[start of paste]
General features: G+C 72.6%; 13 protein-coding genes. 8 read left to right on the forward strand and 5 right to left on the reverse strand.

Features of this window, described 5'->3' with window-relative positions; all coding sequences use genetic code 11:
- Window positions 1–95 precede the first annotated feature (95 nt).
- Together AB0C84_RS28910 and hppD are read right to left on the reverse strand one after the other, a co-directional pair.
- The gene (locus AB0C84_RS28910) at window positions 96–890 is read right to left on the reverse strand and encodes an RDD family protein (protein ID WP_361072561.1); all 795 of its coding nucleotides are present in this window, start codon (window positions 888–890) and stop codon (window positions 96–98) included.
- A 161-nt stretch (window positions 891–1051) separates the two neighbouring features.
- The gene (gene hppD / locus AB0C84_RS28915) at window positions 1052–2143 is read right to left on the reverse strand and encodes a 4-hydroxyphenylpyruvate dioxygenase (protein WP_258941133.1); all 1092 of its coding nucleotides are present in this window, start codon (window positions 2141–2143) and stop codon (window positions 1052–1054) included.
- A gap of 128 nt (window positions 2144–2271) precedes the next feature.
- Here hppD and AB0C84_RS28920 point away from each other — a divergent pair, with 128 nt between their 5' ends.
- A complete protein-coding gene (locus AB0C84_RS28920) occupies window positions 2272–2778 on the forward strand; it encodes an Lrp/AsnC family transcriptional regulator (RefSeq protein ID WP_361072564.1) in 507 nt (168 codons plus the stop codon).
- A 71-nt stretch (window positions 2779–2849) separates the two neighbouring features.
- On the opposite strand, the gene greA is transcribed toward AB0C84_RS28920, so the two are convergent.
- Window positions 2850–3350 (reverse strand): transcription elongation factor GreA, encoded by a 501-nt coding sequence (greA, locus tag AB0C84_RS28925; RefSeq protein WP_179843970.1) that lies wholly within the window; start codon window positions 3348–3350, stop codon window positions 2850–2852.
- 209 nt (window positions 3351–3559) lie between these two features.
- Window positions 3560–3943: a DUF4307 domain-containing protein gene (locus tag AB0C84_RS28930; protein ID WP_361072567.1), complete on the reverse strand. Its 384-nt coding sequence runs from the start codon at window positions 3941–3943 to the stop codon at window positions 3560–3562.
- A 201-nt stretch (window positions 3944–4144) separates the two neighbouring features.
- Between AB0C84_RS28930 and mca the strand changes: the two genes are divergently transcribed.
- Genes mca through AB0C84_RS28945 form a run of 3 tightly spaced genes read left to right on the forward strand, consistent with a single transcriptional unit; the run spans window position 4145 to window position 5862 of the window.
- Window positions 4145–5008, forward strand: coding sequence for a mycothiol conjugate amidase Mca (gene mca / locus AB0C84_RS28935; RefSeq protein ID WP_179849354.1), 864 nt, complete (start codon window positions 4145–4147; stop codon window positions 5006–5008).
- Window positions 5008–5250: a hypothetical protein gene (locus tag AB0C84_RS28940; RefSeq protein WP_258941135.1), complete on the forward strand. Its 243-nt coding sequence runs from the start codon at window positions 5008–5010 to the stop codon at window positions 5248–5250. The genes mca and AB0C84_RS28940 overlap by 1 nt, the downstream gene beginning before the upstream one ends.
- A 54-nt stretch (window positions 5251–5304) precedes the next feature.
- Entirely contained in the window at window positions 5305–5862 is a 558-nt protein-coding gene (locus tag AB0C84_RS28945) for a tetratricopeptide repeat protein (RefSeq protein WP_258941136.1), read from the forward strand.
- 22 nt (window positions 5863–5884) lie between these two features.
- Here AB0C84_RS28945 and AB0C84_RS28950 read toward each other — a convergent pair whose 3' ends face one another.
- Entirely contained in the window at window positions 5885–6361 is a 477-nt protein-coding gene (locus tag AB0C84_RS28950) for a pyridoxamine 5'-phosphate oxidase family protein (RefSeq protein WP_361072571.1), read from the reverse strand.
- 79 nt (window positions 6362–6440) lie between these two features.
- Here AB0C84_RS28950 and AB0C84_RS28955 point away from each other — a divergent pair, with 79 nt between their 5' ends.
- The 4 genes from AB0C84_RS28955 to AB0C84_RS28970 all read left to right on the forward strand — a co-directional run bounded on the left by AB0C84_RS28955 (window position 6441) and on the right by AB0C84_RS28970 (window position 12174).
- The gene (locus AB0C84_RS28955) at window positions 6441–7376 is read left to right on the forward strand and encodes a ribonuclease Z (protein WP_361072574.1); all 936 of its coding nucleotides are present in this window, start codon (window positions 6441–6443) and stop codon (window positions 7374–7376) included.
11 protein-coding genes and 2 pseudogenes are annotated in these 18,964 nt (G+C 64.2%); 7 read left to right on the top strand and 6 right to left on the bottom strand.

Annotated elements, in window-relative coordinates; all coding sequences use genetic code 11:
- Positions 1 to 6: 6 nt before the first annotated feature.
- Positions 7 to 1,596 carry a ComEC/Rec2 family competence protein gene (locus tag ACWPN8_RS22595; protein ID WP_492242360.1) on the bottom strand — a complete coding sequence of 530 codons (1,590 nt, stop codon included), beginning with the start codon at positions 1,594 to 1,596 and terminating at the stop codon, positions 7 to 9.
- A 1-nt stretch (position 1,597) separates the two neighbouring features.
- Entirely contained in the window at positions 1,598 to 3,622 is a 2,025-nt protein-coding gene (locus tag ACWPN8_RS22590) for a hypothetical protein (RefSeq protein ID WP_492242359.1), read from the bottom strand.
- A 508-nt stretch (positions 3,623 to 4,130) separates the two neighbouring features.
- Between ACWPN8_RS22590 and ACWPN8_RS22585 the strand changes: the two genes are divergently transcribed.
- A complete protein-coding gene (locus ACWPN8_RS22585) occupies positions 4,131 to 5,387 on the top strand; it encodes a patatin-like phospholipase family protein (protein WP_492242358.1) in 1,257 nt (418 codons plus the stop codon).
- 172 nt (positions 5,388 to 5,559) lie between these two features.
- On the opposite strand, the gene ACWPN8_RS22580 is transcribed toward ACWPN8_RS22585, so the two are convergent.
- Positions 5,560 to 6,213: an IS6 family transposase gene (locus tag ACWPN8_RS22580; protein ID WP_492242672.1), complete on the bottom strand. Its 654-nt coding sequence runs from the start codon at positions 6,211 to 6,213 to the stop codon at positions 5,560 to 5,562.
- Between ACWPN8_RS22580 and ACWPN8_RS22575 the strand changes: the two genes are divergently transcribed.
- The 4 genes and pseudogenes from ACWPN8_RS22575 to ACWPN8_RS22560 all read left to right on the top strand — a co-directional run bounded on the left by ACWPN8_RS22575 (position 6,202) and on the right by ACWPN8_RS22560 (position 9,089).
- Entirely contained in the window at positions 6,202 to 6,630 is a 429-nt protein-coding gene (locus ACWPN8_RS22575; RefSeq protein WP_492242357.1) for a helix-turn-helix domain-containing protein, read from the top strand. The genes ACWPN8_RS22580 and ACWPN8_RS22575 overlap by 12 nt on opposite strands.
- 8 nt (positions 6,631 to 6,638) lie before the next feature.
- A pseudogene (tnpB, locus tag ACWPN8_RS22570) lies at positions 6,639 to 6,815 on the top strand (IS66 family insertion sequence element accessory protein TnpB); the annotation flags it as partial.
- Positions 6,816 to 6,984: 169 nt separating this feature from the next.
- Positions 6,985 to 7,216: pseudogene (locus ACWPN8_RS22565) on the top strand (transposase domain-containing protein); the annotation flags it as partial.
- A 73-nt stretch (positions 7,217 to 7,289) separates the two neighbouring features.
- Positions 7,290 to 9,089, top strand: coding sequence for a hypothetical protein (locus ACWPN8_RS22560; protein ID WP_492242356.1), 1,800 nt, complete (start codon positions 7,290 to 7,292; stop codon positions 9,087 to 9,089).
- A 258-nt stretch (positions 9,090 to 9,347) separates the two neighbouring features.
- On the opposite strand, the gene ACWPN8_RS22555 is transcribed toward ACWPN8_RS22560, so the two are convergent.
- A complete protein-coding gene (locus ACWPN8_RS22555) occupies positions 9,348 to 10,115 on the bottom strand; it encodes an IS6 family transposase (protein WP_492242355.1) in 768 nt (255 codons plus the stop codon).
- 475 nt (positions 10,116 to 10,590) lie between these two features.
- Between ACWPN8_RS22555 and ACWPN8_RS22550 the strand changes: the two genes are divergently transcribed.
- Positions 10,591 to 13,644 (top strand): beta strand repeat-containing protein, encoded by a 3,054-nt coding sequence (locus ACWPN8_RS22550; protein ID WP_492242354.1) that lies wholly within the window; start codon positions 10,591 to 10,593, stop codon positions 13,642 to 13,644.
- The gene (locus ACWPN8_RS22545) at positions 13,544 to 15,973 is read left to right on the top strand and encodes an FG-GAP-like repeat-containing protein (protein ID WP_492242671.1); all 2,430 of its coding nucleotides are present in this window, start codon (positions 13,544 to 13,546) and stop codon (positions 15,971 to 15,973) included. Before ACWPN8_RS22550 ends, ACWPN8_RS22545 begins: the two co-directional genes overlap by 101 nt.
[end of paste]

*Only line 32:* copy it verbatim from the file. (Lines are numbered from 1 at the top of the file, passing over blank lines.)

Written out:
- Positions 1 to 6: 6 nt before the first annotated feature.